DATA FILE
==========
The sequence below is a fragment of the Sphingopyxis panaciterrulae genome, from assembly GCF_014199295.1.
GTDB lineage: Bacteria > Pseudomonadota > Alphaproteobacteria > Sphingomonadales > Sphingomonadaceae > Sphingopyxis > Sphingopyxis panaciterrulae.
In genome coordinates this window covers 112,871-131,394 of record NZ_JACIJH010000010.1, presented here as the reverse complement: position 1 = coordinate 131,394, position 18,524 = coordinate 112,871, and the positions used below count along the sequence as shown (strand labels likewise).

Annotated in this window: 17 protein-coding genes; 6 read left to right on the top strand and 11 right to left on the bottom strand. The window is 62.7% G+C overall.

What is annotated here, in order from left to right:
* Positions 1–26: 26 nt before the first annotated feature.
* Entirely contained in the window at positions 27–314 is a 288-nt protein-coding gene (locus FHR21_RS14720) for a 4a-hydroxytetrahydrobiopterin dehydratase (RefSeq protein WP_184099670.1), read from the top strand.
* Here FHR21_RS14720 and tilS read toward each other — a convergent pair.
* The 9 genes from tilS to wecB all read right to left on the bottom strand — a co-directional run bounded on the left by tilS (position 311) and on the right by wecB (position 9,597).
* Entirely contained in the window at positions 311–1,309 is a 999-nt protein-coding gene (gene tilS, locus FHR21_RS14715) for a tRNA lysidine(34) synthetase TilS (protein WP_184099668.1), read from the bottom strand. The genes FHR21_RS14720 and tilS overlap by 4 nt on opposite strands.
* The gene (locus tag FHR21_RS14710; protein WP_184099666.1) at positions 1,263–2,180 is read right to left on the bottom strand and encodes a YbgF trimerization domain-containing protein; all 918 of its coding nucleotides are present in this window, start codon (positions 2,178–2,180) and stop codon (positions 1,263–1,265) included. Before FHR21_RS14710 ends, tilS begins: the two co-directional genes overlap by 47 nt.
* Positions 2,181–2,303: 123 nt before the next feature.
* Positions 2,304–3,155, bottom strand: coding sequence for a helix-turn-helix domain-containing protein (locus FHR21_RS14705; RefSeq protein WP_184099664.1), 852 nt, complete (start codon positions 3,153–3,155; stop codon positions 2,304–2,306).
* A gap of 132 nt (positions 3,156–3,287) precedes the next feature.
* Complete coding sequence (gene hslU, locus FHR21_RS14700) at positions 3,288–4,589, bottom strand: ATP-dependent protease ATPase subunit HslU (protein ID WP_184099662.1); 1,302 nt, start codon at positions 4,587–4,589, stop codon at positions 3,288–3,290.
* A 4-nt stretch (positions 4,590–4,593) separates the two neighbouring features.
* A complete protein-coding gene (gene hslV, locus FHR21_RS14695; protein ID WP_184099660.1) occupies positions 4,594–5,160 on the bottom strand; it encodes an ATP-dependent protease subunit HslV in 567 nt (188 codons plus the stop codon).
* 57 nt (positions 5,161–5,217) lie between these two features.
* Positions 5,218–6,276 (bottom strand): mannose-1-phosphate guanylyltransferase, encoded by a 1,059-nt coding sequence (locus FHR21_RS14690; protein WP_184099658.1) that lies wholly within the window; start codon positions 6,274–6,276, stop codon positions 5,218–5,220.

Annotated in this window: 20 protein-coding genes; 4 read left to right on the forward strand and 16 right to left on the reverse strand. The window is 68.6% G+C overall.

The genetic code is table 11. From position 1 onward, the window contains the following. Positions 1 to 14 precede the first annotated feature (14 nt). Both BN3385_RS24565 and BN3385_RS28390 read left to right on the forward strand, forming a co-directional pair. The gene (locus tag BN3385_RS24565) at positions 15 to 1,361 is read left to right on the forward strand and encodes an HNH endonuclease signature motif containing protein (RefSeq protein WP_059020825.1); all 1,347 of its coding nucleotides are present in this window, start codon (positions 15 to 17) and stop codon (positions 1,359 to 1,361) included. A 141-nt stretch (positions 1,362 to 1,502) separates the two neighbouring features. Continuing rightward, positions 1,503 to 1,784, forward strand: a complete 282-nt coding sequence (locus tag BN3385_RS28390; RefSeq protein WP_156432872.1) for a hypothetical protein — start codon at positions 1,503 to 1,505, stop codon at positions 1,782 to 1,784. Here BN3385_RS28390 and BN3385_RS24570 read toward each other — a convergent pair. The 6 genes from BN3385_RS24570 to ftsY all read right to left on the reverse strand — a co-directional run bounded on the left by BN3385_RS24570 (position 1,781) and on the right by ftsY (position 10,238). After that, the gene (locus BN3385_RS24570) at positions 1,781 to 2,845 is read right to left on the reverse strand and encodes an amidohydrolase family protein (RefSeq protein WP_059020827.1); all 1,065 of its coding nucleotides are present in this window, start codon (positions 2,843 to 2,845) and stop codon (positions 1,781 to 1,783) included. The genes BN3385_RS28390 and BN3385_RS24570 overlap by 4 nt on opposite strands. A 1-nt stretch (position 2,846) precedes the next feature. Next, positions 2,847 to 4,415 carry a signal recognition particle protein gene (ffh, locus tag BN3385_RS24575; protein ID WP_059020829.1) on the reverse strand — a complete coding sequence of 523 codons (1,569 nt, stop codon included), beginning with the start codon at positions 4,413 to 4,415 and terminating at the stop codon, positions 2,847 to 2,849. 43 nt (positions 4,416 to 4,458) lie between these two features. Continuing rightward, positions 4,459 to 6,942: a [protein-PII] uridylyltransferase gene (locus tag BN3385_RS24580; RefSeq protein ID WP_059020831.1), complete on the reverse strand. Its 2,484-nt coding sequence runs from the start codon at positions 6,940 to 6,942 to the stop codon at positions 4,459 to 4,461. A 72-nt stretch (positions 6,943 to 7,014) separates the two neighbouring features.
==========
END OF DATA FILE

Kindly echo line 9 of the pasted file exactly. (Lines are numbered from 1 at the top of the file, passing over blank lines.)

* The 9 genes from tilS to wecB all read right to left on the bottom strand — a co-directional run bounded on the left by tilS (position 311) and on the right by wecB (position 9,597).